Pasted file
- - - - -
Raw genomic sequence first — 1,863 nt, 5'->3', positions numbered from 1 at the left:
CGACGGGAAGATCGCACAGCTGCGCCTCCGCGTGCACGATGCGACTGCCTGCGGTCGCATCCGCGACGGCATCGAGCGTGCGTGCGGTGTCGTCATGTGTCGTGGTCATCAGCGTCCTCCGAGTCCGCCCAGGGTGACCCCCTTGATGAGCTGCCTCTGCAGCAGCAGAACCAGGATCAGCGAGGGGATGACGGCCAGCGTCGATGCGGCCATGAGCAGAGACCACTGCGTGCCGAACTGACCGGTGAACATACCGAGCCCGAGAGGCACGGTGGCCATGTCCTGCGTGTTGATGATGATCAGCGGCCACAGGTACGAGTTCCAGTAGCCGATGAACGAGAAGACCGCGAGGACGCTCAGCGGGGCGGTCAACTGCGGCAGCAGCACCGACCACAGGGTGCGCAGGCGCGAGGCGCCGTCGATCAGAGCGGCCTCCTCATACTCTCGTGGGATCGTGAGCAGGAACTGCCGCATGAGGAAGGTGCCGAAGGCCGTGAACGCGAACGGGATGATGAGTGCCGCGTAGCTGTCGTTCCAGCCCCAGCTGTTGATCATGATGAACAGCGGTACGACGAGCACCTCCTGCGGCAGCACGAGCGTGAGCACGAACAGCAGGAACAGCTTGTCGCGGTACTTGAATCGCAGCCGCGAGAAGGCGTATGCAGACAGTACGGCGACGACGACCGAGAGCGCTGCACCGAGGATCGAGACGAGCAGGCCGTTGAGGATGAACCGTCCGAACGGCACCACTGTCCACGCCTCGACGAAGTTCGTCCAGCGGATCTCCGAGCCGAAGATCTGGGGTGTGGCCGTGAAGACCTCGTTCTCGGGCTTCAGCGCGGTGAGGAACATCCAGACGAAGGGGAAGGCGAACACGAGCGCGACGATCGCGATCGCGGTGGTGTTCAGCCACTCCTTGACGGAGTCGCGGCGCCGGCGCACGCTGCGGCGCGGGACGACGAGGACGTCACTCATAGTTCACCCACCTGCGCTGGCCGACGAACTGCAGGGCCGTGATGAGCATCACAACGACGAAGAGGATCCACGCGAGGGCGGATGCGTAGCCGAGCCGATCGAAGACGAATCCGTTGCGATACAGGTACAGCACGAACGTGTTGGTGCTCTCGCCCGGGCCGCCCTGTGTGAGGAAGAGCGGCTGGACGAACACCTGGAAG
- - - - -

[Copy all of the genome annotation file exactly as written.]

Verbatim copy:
Raw genomic sequence first — 1,863 nt, 5'->3', positions numbered from 1 at the left:
CGACGGGAAGATCGCACAGCTGCGCCTCCGCGTGCACGATGCGACTGCCTGCGGTCGCATCCGCGACGGCATCGAGCGTGCGTGCGGTGTCGTCATGTGTCGTGGTCATCAGCGTCCTCCGAGTCCGCCCAGGGTGACCCCCTTGATGAGCTGCCTCTGCAGCAGCAGAACCAGGATCAGCGAGGGGATGACGGCCAGCGTCGATGCGGCCATGAGCAGAGACCACTGCGTGCCGAACTGACCGGTGAACATACCGAGCCCGAGAGGCACGGTGGCCATGTCCTGCGTGTTGATGATGATCAGCGGCCACAGGTACGAGTTCCAGTAGCCGATGAACGAGAAGACCGCGAGGACGCTCAGCGGGGCGGTCAACTGCGGCAGCAGCACCGACCACAGGGTGCGCAGGCGCGAGGCGCCGTCGATCAGAGCGGCCTCCTCATACTCTCGTGGGATCGTGAGCAGGAACTGCCGCATGAGGAAGGTGCCGAAGGCCGTGAACGCGAACGGGATGATGAGTGCCGCGTAGCTGTCGTTCCAGCCCCAGCTGTTGATCATGATGAACAGCGGTACGACGAGCACCTCCTGCGGCAGCACGAGCGTGAGCACGAACAGCAGGAACAGCTTGTCGCGGTACTTGAATCGCAGCCGCGAGAAGGCGTATGCAGACAGTACGGCGACGACGACCGAGAGCGCTGCACCGAGGATCGAGACGAGCAGGCCGTTGAGGATGAACCGTCCGAACGGCACCACTGTCCACGCCTCGACGAAGTTCGTCCAGCGGATCTCCGAGCCGAAGATCTGGGGTGTGGCCGTGAAGACCTCGTTCTCGGGCTTCAGCGCGGTGAGGAACATCCAGACGAAGGGGAAGGCGAACACGAGCGCGACGATCGCGATCGCGGTGGTGTTCAGCCACTCCTTGACGGAGTCGCGGCGCCGGCGCACGCTGCGGCGCGGGACGACGAGGACGTCACTCATAGTTCACCCACCTGCGCTGGCCGACGAACTGCAGGGCCGTGATGAGCATCACAACGACGAAGAGGATCCACGCGAGGGCGGATGCGTAGCCGAGCCGATCGAAGACGAATCCGTTGCGATACAGGTACAGCACGAACGTGTTGGTGCTCTCGCCCGGGCCGCCCTGTGTGAGGAAGAGCGGCTGGACGAACACCTGGAAG